This column was originally published June 20 in a special section commemorating the Warriors’ NBA Finals victory.
The Warriors’ first title in 2015 was the sweetest.
It came as a surprise — even to the Warriors themselves — and ended forty years of what was generally roundball ineptitude in the Bay.
But seven years later, even after an incredible span in which the Warriors turned such success routine, this 2022 title — the fourth won by the quartet of Steph Curry, Draymond Green, Klay Thompson, and Steve Kerr — stands alone as the Warriors’ best.
Yes, that 2015 title packed a punch, but there’s a deeper, richer taste to this victory. This, friends, is one to savor.
Don’t forget that belief in this team was hard to find even as the playoffs started. The Warriors limped into the postseason — literally, in the case of Curry. They were a team that provided more questions than answers.
Golden State had spent the previous two years crashing, burning, and rebuilding. In 2019-2020, they had the worst record in the league, a byproduct of a depleted, post-dynastic roster, Thompson’s season-long absence due to a torn ACL, and Curry’s broken hand, which kept him out for all but five games.
Then, last season, they lost both of their play-in tournament games and missed the playoffs for the second year in a row.
Even when the Warriors came out strong this season, it was fair to believe that the Dub Dynasty was dead.
But Green had one big question that he was happy to ask anytime he had the chance: “Who is going to beat us?”
Green was keen to point out that when the Big Three — him, Curry and Thompson — started every game of a playoff series, the Warriors had never lost.
How right he proved to be.
Thompson — who missed nearly 1,000 days with not one, but two catastrophic leg injuries — returned to the floor in January. He rounded into form late in the postseason, playing some of his best games.
Green might have lost a step or two, but his mind is as sharp as any in the history of the sport, and in the big moments of the big games, that intelligence was unmistakable on the floor.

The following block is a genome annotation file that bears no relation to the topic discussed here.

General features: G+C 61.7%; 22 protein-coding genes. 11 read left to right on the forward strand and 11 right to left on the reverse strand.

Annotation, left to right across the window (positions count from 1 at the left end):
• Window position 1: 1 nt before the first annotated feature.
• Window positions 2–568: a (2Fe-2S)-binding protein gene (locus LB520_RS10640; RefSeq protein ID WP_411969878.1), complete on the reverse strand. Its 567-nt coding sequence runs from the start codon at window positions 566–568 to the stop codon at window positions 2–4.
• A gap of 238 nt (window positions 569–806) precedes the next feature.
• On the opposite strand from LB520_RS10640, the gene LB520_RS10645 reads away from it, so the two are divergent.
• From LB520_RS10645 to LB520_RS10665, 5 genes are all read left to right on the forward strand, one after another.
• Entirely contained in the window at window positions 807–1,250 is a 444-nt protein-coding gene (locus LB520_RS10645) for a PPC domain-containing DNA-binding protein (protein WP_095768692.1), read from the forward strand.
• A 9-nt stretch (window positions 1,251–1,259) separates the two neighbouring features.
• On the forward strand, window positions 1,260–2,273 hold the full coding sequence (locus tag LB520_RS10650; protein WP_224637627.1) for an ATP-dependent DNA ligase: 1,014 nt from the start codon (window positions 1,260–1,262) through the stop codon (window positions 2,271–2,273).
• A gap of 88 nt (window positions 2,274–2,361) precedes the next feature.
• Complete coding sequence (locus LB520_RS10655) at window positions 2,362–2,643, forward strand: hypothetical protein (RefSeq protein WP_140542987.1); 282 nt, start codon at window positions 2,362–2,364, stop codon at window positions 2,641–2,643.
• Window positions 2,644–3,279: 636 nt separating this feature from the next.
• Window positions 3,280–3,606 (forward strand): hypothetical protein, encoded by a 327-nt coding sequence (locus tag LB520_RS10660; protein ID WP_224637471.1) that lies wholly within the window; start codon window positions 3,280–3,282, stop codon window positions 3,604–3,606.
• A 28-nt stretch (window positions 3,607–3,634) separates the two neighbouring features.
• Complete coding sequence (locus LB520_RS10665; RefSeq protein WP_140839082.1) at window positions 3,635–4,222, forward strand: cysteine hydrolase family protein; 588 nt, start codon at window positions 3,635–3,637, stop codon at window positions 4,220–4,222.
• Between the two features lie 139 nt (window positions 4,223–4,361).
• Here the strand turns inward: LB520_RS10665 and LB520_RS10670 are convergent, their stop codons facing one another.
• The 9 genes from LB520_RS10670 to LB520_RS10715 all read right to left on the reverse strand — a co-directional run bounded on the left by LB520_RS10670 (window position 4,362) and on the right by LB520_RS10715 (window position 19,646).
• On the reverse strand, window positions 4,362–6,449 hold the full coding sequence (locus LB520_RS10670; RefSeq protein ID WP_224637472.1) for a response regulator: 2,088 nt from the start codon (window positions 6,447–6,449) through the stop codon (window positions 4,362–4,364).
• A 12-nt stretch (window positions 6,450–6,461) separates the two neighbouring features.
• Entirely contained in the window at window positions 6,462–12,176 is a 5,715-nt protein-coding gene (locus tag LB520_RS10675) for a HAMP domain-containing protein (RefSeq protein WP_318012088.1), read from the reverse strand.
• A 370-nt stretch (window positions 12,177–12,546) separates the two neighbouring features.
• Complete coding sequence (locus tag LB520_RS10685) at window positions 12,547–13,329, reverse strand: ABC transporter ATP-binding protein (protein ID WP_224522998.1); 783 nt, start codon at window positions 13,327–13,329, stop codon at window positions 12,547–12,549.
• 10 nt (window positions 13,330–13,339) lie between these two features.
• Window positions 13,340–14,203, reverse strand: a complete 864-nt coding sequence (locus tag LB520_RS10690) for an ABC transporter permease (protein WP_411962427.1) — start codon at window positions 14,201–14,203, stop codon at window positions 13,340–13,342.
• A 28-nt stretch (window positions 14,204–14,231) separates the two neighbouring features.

And Curry? He was simply sensational the whole way through, winning his first NBA Finals MVP in the process.
For those three and the irreplaceable Kerr, this fourth title is validation.
Their reputations were already unimpeachable here in the Bay. They will have statues outside of Chase Center. Their jersey numbers will hang in the rafters forever. They’ll all head to the Basketball Hall of Fame.
But this title declares that all who wished to undercut or underrate the Warriors’ success were wrong.
They didn’t sneak up on the league this time. Nor did they “ruin” it by bringing in one of the game’s greatest players as a free agent, as they’d done with Kevin Durant after the first title.
The Warriors were, for the most part, a known entity in this new age of NBA parity. They were one of the many teams that entered the postseason with a good shot at winning the title.
And then they went out and beat everyone, straight-up.
A title is not won by only three men, of course. And that’s another reason why this Warriors triumph is so rewarding.
This championship would have been impossible without the team’s culture of accountability and improvement or the organization’s vision for the future. It’s validation for both as well.
On one end of the spectrum, the Warriors were seen as too old to win a title. The core had too many miles on the odometer and this roster’s veteran minimum contracts weren’t exactly given to top-flight ring chasers.
On the other end, the Warriors were too young to win a title. Jonathan Kuminga, Moses Moody, and even Jordan Poole were Not Ready For Prime Time Players. James Wiseman — the one-time No. 2 overall draft pick and the Warriors’ reward for their NBA-worst record in 2020 — didn’t even play this season.
And then there was the middle class — the players in their mid-to-late 20s prime. But was Andrew Wiggins’ prime good enough? Were Kevon Looney and Gary Payton II anything more than bit players on a fringe playoff team?
All three generations had their moments, and their struggles this season, but they jelled in the playoffs, and, particularly, in the Finals.
Perhaps that was Kerr’s magic touch. Maybe it was a bit of luck, too. Either way, it worked.And the cool part is there’s no telling how many more times it can work in the years to come.So few expected this team to be winning another title. What’s to say now that they can’t win a couple more?
The second half of this dynastic run might just be getting started.
But whether this championship proves to be the start of a new run or the end of the old one, this will be the most satisfying and rewarding title, because it was the toughest one to win.